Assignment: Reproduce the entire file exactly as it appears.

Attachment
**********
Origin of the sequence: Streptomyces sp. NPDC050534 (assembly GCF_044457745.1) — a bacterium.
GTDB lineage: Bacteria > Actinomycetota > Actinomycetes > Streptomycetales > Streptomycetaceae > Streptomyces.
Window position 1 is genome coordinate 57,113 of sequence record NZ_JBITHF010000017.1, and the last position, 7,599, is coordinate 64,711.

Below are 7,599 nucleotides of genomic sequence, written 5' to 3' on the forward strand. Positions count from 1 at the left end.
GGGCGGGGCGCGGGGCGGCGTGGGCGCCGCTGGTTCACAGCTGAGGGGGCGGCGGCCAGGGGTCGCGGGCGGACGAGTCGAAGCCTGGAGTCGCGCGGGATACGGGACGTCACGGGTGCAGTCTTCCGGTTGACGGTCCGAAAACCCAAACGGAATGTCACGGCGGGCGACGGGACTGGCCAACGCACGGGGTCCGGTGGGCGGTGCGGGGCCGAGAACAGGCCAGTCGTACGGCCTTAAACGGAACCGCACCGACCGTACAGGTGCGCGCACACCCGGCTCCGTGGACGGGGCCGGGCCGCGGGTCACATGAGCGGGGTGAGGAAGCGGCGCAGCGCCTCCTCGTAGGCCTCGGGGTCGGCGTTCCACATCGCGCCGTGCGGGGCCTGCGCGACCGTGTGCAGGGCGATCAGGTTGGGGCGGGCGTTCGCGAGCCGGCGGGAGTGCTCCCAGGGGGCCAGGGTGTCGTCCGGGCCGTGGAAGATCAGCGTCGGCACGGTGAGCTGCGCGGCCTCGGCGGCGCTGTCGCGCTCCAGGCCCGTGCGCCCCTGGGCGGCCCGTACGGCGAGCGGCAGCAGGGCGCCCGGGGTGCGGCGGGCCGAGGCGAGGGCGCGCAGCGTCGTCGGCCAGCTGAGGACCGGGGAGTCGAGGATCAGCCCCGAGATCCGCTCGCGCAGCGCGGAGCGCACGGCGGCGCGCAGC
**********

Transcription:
Origin of the sequence: Streptomyces sp. NPDC050534 (assembly GCF_044457745.1) — a bacterium.
GTDB lineage: Bacteria > Actinomycetota > Actinomycetes > Streptomycetales > Streptomycetaceae > Streptomyces.
Window position 1 is genome coordinate 57,113 of sequence record NZ_JBITHF010000017.1, and the last position, 7,599, is coordinate 64,711.

Below are 7,599 nucleotides of genomic sequence, written 5' to 3' on the forward strand. Positions count from 1 at the left end.
GGGCGGGGCGCGGGGCGGCGTGGGCGCCGCTGGTTCACAGCTGAGGGGGCGGCGGCCAGGGGTCGCGGGCGGACGAGTCGAAGCCTGGAGTCGCGCGGGATACGGGACGTCACGGGTGCAGTCTTCCGGTTGACGGTCCGAAAACCCAAACGGAATGTCACGGCGGGCGACGGGACTGGCCAACGCACGGGGTCCGGTGGGCGGTGCGGGGCCGAGAACAGGCCAGTCGTACGGCCTTAAACGGAACCGCACCGACCGTACAGGTGCGCGCACACCCGGCTCCGTGGACGGGGCCGGGCCGCGGGTCACATGAGCGGGGTGAGGAAGCGGCGCAGCGCCTCCTCGTAGGCCTCGGGGTCGGCGTTCCACATCGCGCCGTGCGGGGCCTGCGCGACCGTGTGCAGGGCGATCAGGTTGGGGCGGGCGTTCGCGAGCCGGCGGGAGTGCTCCCAGGGGGCCAGGGTGTCGTCCGGGCCGTGGAAGATCAGCGTCGGCACGGTGAGCTGCGCGGCCTCGGCGGCGCTGTCGCGCTCCAGGCCCGTGCGCCCCTGGGCGGCCCGTACGGCGAGCGGCAGCAGGGCGCCCGGGGTGCGGCGGGCCGAGGCGAGGGCGCGCAGCGTCGTCGGCCAGCTGAGGACCGGGGAGTCGAGGATCAGCCCCGAGATCCGCTCGCGCAGCGCGGAGCGCACGGCGGCGCGCAGC